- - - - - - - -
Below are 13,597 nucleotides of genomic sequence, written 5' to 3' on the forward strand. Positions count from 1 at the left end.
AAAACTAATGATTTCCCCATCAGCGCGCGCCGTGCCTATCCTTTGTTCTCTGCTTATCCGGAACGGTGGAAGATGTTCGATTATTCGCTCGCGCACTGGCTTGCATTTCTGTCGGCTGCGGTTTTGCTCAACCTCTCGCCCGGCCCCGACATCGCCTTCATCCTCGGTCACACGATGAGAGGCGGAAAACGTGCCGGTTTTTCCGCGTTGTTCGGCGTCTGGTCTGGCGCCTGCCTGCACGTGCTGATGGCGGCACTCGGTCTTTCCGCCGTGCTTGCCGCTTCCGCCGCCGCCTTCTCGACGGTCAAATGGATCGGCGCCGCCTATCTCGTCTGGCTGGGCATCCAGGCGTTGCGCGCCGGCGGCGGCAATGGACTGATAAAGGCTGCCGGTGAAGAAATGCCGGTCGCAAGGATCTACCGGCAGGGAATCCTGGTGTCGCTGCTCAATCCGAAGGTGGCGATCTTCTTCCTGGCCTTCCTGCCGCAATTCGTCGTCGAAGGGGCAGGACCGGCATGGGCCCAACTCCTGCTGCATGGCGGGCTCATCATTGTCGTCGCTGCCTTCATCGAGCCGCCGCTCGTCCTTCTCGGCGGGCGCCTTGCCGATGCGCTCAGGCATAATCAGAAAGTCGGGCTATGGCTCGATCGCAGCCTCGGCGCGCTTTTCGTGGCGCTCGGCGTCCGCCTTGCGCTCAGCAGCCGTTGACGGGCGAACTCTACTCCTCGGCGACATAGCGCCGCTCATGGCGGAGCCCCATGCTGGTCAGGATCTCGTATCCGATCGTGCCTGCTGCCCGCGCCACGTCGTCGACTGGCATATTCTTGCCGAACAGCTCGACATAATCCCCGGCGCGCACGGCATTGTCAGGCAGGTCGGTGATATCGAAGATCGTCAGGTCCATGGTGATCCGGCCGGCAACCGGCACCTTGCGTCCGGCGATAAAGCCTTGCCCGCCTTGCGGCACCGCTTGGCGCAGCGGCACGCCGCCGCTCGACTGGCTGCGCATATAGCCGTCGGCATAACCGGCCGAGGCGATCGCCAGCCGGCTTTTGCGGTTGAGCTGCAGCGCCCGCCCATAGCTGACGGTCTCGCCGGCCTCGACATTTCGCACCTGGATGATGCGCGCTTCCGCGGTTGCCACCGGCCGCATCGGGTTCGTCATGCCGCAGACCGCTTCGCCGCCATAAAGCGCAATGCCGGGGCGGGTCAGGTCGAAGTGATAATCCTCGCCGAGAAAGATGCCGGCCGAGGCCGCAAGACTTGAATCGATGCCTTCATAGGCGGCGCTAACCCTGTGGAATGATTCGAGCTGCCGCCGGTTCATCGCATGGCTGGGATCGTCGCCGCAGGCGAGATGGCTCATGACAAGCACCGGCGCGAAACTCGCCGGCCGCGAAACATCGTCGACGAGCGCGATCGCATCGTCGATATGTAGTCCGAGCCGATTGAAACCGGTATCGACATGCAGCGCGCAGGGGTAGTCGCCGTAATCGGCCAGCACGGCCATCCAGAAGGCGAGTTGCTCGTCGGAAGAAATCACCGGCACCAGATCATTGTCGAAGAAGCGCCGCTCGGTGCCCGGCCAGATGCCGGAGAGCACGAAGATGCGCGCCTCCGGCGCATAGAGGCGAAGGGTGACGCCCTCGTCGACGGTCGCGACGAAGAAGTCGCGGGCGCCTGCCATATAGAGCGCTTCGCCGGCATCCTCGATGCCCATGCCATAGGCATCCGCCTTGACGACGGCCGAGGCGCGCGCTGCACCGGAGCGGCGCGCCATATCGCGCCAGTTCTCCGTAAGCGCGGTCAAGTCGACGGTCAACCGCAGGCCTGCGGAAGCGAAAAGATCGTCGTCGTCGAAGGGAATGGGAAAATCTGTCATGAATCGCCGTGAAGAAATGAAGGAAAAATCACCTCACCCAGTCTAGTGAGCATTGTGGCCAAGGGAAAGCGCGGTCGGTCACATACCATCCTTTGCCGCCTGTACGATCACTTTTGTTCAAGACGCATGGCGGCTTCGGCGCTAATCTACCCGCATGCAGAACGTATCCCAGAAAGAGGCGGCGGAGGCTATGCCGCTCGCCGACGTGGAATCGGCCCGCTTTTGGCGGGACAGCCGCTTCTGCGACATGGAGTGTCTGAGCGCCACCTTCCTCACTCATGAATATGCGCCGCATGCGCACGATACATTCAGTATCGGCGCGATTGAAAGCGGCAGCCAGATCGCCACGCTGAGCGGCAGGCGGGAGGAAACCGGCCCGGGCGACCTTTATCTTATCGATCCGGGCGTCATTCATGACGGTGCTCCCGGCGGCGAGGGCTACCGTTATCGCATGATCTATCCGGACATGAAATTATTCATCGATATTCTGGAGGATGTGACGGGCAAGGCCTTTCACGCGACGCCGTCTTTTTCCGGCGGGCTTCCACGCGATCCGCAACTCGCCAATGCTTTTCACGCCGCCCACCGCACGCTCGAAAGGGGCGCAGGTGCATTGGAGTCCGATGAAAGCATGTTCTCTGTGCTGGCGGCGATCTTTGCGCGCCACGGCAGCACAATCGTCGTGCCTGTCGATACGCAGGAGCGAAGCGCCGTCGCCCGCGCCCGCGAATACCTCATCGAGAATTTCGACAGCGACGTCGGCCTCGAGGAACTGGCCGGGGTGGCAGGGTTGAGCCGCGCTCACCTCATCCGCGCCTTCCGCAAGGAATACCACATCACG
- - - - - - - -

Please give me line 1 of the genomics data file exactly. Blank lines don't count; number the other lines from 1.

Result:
Below are 13,597 nucleotides of genomic sequence, written 5' to 3' on the forward strand. Positions count from 1 at the left end.